Solving a Mexican Standoff between Shareholders

A company with a successful and rich history has fragmented it’s shareholder base over time. The founders and their heirs still own significant stakes (no majorities), but a number of minority shareholders have a joint stake that facilitate “changing majorities” with the main shareholders.

In the past shareholders where part of company management and shareholders and company management where aligned. Now management and shareholders have different interests, but there are also different interests between different shareholders. As a consequence, in the interest of none, decision making stagnates and company performance suffers. As a result conflicts extends to board and supervisory board. All parties start to bring the other parties to court, leading to further stagnation. We find ourselves in a kind of a Mexican Standoff.

A Mexican Standoff

Mexican Standoff is a confrontation in which no strategy exists that allows any party to achieve victory.[1][2] Any party initiating aggression might trigger their own demise. At the same time, the parties are unable to extricate themselves from the situation without suffering a loss. As a result, all participants need to maintain the strategic tension, which remains unresolved until some outside event makes it possible to resolve it.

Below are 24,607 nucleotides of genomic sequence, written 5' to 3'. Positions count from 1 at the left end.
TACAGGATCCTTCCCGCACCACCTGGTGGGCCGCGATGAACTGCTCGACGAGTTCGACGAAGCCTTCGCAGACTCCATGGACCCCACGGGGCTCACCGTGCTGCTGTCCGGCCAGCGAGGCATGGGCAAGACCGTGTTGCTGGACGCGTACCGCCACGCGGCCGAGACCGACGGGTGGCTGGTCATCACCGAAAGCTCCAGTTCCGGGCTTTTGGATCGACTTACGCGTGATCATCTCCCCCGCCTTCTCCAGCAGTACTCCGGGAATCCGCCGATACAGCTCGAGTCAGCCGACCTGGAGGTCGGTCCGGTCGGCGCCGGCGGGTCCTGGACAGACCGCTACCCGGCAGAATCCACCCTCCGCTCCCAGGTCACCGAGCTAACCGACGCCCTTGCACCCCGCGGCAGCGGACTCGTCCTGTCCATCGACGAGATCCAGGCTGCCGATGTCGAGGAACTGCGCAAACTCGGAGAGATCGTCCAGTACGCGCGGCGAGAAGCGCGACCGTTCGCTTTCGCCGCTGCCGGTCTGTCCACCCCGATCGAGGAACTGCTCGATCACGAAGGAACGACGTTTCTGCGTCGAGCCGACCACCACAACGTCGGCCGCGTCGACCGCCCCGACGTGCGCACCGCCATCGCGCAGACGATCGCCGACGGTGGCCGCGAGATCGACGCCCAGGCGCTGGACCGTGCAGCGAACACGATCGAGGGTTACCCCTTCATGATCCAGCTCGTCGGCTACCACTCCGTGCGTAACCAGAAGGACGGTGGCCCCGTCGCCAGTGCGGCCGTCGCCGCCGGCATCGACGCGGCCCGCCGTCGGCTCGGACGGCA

The Trigger to a Solution

As the definition clarifies, an outside event was to be created to overcome the Standoff. Under pressure of court (and the premise that all would lose all) a outside party entry was suggested. All parties where confronted with the “shoot or be shot clauses” in the articles of association. Now all parties have a potential win, but also a potential loss. Without showing their cards, there would not be any influence on the outcome.

The terms for the outside party entry would be set by independent valuation, such defendable for a court. The valuation would serve as a referee for all. When negotiations will not restult in a majority agreement between shareholders the outside shareholder would obtain a majority. The latter as a consequence of statutory rulings jurisprudence in commercial law.

How did this end..

The proces was a diligent and thorough from a legal, financial and valuation perspective. Independent advisors (laywers, accountants, banks) where lined up in the process to facilitate. Communication to stakeholders where routed through a single channel. The pressure of the commercial courts potentially backing the outside entry, creating a risk for all, triggered a solution. Some of the shareholders choose to depart and others to extend their shareholdings. The company released from stagnation and re-alignment between shareholders and management was able to bring the company forward again.

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